House Democrats on Wednesday were preparing a counteroffer after they formally rejected Republicans’ opening proposal on the largest outstanding policy and funding sticking points in the fiscal 2016 omnibus spending bill.
Appropriations ranking member Nita M. Lowey of New York said she expected the Democrats’ reply to be finalized by the end of the day. “We’ve been working on it all day,” Lowey told reporters in the early afternoon, “and when it’s complete they will get it.”
The GOP proposal fell in the Democrats’ court late Tuesday, when Speaker Paul D. Ryan called Minority Leader Nancy Pelosi with a pitch.
During the 30-minute conversation, the Wisconsin Republican reportedly urged Pelosi, of California, to consider the offer, given the short timeline before government funding expires on Dec. 11.
A senior Republican aide explained the party’s initial offer, articulated to Pelosi by Ryan, was typical of final negotiations on a catchall spending bill and that it was designed as an opening salvo for final debate, not a be-all, end-all.
But Democrats slammed the proposed policy riders as nonstarters and a signal Republicans were not prepared to negotiate in good faith.
A senior Democratic aide said the GOP’s proposal included more than 30 “poison pill” add-ons dealing with the environment, financial regulations and Syrian refugee legislation — each toxic to Democrats. The staff member said the Republican proposal was not the product of negotiations led by appropriators, and it was instead crafted by aides to Ryan and Senate Majority Leader Mitch McConnell, R-Ky.
On Wednesday, Democratic Policy and Communications Committee Chairman Steve Israel of New York said he was “nauseous and livid” over McConnell’s insistence on including a policy rider in the omnibus that would eliminate caps on the amount of money political parties can spend in coordination with candidates.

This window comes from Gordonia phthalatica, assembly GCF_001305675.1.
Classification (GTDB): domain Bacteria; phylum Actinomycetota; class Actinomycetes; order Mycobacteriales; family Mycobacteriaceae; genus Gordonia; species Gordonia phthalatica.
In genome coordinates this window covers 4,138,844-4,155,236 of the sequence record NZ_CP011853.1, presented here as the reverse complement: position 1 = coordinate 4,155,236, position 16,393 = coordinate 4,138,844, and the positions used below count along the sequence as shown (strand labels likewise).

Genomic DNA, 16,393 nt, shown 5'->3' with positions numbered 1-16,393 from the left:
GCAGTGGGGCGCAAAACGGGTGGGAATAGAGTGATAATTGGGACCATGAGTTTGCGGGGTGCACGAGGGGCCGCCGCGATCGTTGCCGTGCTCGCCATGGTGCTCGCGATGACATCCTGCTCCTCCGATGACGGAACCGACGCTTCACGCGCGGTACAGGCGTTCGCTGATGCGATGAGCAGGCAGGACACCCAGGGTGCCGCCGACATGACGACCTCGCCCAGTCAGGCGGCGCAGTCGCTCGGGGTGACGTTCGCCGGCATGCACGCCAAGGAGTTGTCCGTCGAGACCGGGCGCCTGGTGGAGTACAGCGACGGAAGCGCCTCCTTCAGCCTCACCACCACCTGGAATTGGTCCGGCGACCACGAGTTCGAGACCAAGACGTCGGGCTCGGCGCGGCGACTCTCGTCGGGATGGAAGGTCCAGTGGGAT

“No Democrat should support this rider,” Israel told CQ Roll Call.
A major frustration on the part of Democrats is they thought Republicans — and Ryan — were committed to bipartisan negotiations.
“Everything that we thought would have movement or that was still an open question, they just negated,” Pelosi said of Republican leaders to members of the House Democratic Caucus on Wednesday morning, according to a senior Democratic aide. “This is similar to what they did on refugees. We were in good faith, we were together and all the rest — and then, they took a turn.”
“When all four corners were working together, I had hoped we could conclude the process in a day or two,” Lowey added later in the afternoon. “After the offer was sent over from Speaker Ryan and Majority Leader McConnell, this was not a real offer.”
Meanwhile, Ryan’s spokeswoman, AshLee Strong, insisted Ryan was not just working with McConnell. Rather, Strong said, Ryan was proposing to Pelosi an omnibus negotiated by appropriators, in keeping with his pledge to empower committee chairmen to take the lead in major legislative pursuits.
“The proposal was an Appropriations Committee offer, constructed by the Appropriations Committee. The speaker supported it, but he’s deferring to Chairman Rogers,” Strong told CQ Roll Call Wednesday morning.
The GOP’s initial offer did not touch most of the thousands of smaller, line-by-line agreements on funding levels and bill language struck by appropriations staff in recent weeks, according to two sources with knowledge of the proposal.
Weeks of Negotiations
The he-said, she-said fracas came after weeks of closed-door talks among the Republican and Democratic staff of the 12 House and Senate appropriations subcommittees. Aides handed up the most contentious unresolved issues to the front offices of the committees during the Thanksgiving recess, allowing senior staff and the top four appropriators to kick off private rounds of high-level horse-trading, eventually with the input of the party leadership.